Of special interest is the existence of within-book references, that is, the authors quote the work of their colleagues included in the same handbook. This can be considered a particularly useful addition to the chapters, because of two main reasons. On the one hand, it avoids excessive repetition within the book itself. For example, a given topic (such as speech processing) can be studied from different perspectives (that is, as part of the Production, Comprehension, and Acquisition Sections). Some of the models that can be described in the Production section can also (at least, in most of the cases) make predictions on speech comprehension and acquisition. By quoting the work discussed in other chapters within the handbook, the authors can focus on the specific points that are relevant to understand the importance of each model in the specific subfield they are discussing, instead of having to repeat all the details that may be more relevant for other sections/chapters of the book. On the other hand, these within-book references will allow the readers to make sure they do not miss any of the chapters dealing with the work in which they are interested. While each one of the main parts of the book includes an overview of the work that will be discussed in the section, the chapters themselves do not include individual abstracts. Thus, readers have to decide, primarily based on the title, whether a given chapter is going to address the issues in which they are interested or not. By including these within-book references, the readers can know about the other chapters that address similar topics and that may be of their interest.

This lack of overlapping review makes this book a cohesive compendium of the different models, methodologies, samples of participants and languages which have been covered and studied in the vast field of psycholinguistics, without “too much” repetition. It is true that some of the studies are reviewed in different chapters. However, the authors clearly had different purposes when doing so, and they focus on different aspects of the same paper in each case, thus making the readers feel that, while reading each one of the descriptions of a given paper, they can fully grasp all the nuances of that specific paper. Moreover, each one of the chapters focuses on a specific phenomenon, thus, making it interesting, challenging, and appropriate for a broad range of readers and experts in the field. While broadening their knowledge of their own field, this book would allow these researchers to get better acquainted with what has been done in other fields and what it is still to be done in the field of psycholinguistics. This is of particular interest for those researchers facing the challenge to teach (for example) an introductory class in Linguistics, in which they need to discuss more than just their own field of research.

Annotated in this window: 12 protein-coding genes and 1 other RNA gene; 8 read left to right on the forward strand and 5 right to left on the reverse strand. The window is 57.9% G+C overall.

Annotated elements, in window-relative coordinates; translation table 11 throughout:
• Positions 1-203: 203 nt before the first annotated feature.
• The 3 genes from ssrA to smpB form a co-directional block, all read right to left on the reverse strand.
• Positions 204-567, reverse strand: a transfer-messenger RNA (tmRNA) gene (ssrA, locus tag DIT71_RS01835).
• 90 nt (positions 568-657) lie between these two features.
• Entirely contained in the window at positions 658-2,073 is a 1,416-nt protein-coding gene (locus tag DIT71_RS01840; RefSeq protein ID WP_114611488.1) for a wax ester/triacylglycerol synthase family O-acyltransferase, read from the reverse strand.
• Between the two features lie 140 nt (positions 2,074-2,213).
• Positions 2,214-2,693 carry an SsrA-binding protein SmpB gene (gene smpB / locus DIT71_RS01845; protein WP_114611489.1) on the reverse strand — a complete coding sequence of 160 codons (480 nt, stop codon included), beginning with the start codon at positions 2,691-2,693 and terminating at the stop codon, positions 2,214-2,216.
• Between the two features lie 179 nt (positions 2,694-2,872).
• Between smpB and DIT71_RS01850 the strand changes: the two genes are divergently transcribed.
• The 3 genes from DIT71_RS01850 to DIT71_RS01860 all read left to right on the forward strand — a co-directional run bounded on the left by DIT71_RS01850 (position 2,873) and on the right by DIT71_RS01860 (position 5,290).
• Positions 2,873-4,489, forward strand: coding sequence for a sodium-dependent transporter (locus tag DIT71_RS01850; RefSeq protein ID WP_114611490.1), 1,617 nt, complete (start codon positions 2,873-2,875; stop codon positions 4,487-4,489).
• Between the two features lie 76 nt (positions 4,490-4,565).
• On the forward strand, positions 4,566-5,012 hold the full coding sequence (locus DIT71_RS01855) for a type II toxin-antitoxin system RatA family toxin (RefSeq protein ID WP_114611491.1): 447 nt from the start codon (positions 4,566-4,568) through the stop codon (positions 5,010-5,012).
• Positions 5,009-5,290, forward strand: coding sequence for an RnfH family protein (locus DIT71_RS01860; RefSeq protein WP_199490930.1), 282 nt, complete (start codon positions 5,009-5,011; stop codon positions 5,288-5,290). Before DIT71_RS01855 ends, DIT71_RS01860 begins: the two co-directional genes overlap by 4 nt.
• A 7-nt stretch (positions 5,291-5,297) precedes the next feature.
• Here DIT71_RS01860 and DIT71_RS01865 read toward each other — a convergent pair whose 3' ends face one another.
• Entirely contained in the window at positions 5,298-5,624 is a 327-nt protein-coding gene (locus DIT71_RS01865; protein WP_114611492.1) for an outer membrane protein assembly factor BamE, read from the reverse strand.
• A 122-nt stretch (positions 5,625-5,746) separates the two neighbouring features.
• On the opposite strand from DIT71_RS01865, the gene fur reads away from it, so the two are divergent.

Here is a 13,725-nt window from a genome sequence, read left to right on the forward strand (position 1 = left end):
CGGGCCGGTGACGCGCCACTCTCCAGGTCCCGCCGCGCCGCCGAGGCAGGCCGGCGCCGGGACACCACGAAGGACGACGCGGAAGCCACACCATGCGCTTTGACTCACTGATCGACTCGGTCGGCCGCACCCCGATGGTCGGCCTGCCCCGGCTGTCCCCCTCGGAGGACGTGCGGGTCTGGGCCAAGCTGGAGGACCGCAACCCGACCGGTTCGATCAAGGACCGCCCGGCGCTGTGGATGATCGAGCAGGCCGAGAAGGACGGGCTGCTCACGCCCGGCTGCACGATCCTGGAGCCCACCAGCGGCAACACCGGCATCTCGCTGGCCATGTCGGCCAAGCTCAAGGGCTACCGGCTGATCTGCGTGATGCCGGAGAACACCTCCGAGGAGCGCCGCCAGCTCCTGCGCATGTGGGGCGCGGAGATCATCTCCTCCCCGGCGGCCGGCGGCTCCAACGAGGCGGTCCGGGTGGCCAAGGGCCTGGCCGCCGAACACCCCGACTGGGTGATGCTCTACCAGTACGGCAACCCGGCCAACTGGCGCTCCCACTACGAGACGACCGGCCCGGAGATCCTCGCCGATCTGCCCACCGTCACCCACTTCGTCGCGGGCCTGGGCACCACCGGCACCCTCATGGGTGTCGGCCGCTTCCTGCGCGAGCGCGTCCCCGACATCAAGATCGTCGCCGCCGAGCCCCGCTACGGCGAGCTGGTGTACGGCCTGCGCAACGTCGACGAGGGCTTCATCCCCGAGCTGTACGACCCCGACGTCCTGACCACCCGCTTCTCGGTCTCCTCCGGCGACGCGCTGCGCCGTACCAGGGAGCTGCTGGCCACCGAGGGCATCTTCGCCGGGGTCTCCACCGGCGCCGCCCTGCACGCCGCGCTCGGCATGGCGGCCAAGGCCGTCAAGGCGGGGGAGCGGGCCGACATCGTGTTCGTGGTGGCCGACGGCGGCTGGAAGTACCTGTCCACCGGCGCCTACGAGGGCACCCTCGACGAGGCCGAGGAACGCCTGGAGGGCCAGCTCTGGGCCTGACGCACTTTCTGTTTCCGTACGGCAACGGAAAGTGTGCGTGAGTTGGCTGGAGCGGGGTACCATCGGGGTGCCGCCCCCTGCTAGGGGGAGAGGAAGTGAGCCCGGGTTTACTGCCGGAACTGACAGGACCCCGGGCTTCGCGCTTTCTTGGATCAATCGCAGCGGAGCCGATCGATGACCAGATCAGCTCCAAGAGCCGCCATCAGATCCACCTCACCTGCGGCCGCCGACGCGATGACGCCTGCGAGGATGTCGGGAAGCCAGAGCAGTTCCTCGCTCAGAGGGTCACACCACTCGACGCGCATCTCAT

Apart from providing a detailed account of some of the latest findings in the field, this book represents a useful manual for young scholars and even the general public who want to open their perspectives on psycholinguistics. It not only provides a general overview of the field, but it discusses potential open research questions and it provides a detailed literature review on each of the models, methodologies, samples of participants and languages that have already been studied. This detailed literature review may be a suitable resource for those new researchers that need to find the references necessary to motivate and undertake their own research. This handbook is a more than appropriate way to get introduced to the basics of this discipline, as it provides the reader with the necessary tools to understand the past, present, and future of the vast field of psycholinguistics.

REFERENCES

Rákosi, C. (2017). Replication of psycholinguistic experiments and the resolution of inconsistencies. Journal of psycholinguistic research, 46(5), 1249-1271.
 
ABOUT THE REVIEWER:
Maria Teresa Martinez-Garcia completed her PhD in Linguistics at the University of Kansas in August 2016. Her dissertation presented a psycholinguistic approach to understanding bilingual activation, by exploring how differences in stress placement between English-Spanish identical cognates affect how adult learners of Spanish use stress as a cue for word recognition. She continues her research on bilingualism and second language speech perception and production while working as an assistant professor in the Spanish and Linguistic departments at Hankuk University of Foreign Studies. Her main research interests include bilingualism, second language acquisition, and speech perception and production.